In order to register at the archive, you need a letter of introduction from your institution (otnoshenie), your passport and a passport photo.  I have always taken letters in Russian assuming that this would be easiest.  I have heard of people bringing letters in English and still gaining admittance but there is a good chance this will not work so Russian is always the safest bet!  On your first day you should take these documents to the information desk, located at the left of the main entrance, introduce yourself and your affiliation and explain that you would like a pass (propusk) to work in the archive.  The procedure is relatively straightforward; they will hand you a questionnaire (anketa) to fill out with name, address, and a brief research topic, and as long as these documents are in order, will affix the passport photo to your new pass (a flimsy piece of cardboard) and you are set to go.  You must also let them know if you will be bringing a laptop, as this requires a separate pass and for somewhat obscure reasons, must be stamped afresh with the date every day.  A final thing to note regarding first day practicalities is that each day you need to leave your coats, hats and scarves (and you will have many of these in St Petersburg) in the cloakroom to the right of the entrance before approaching the information desk, and you also need to put a pair of “bakhili” over your shoes, which are on sale for five roubles either from the cloakroom attendant or from a small machine near the lockers.  Bakhili look like blue plastic bags and they are the same type of shoe covers you often get in Russian museums, designed to protect precious artifacts or, in this case, precious documents, from any dirt, dust or snow you might bring in.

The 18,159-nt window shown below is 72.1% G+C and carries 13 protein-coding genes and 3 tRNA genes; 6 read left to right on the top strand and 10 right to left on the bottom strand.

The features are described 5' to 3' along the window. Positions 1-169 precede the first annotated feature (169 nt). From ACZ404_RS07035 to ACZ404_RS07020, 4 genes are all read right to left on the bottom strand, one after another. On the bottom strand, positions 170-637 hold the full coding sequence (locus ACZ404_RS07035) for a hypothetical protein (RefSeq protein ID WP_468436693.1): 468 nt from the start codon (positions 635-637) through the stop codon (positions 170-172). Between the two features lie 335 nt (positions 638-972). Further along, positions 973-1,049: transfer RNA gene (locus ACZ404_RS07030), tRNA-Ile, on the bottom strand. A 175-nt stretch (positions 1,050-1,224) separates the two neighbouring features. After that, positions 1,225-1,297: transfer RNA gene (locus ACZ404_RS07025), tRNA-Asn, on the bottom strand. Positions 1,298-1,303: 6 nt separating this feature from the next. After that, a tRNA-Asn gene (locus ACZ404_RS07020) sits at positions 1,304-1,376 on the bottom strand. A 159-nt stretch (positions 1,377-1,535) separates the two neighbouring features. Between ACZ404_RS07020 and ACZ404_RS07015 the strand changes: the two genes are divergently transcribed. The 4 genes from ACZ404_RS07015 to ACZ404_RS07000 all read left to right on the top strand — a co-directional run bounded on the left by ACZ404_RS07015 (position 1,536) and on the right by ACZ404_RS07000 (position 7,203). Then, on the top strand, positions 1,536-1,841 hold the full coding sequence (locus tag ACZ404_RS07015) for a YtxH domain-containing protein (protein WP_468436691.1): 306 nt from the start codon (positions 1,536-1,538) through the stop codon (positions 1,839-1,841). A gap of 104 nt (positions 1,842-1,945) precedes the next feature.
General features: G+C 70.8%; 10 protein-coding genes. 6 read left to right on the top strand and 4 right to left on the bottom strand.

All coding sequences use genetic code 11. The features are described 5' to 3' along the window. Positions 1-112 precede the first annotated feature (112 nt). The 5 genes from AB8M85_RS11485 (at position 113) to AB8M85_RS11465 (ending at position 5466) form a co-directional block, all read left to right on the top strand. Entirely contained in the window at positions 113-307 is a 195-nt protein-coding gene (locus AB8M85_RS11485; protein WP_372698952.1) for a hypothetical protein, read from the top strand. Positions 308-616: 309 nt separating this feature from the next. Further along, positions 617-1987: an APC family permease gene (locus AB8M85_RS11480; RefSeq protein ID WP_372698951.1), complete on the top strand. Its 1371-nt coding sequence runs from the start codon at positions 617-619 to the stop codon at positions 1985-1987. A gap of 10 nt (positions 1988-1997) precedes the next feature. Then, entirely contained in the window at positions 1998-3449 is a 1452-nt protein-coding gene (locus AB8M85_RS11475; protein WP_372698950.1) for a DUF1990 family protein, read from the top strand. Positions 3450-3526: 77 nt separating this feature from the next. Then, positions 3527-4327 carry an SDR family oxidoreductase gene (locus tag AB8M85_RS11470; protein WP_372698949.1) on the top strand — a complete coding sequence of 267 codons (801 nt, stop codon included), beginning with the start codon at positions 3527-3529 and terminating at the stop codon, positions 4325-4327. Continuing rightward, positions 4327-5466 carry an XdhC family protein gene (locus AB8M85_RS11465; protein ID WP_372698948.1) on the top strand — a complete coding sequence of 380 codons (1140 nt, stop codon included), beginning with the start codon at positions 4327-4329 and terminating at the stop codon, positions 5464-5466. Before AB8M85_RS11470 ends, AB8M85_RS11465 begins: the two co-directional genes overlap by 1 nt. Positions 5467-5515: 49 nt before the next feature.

Each day that you arrive at RGIA, you need to take your propusk to the information desk, hand it over and receive in return a small piece of paper which is the kontrolnyi listok, a somewhat untranslatable term that denotes the checklist on which archivists stamp out your documents, and then stamp them back in when you return them at the end of the day.  A relic of non-computerized archival systems, you cannot leave the archive without the stamp on your kontrolnyi listok to say that you have given back all of your documents.  On receiving the kontrolnyi listok, you flash it at the entrance guard and enter the archive.  You can start using the archive on the same day that you sign up.  In terms of looking for material, your first stop (prior to arriving at the archive) should be to access RGIA’s digital catalogue, which contains a keyword searchable list of “fonds” (collections).  This will however only find fonds which contain the exact word you are searching for; for more detailed information you must also turn to the archival guide (putevoditel) which is now digitized and available online on the Russian State Archives website.  Once you have used the archival guide to identify which fonds and “opisi” (sections of a collection) you need, you can look on the scanned finding aids for each opis on the RGIA website listed above.  Unfortunately, these scanned documents are not keyword searchable, and many are handwritten, so you still need to look through what may be hundreds of pages of document lists to find the exact files you want.  However, the fact that you can do this online before you get to the archive, a very recent innovation, is a definite advance on the old system of only accessing the dusty tomes of opisi in the reading room.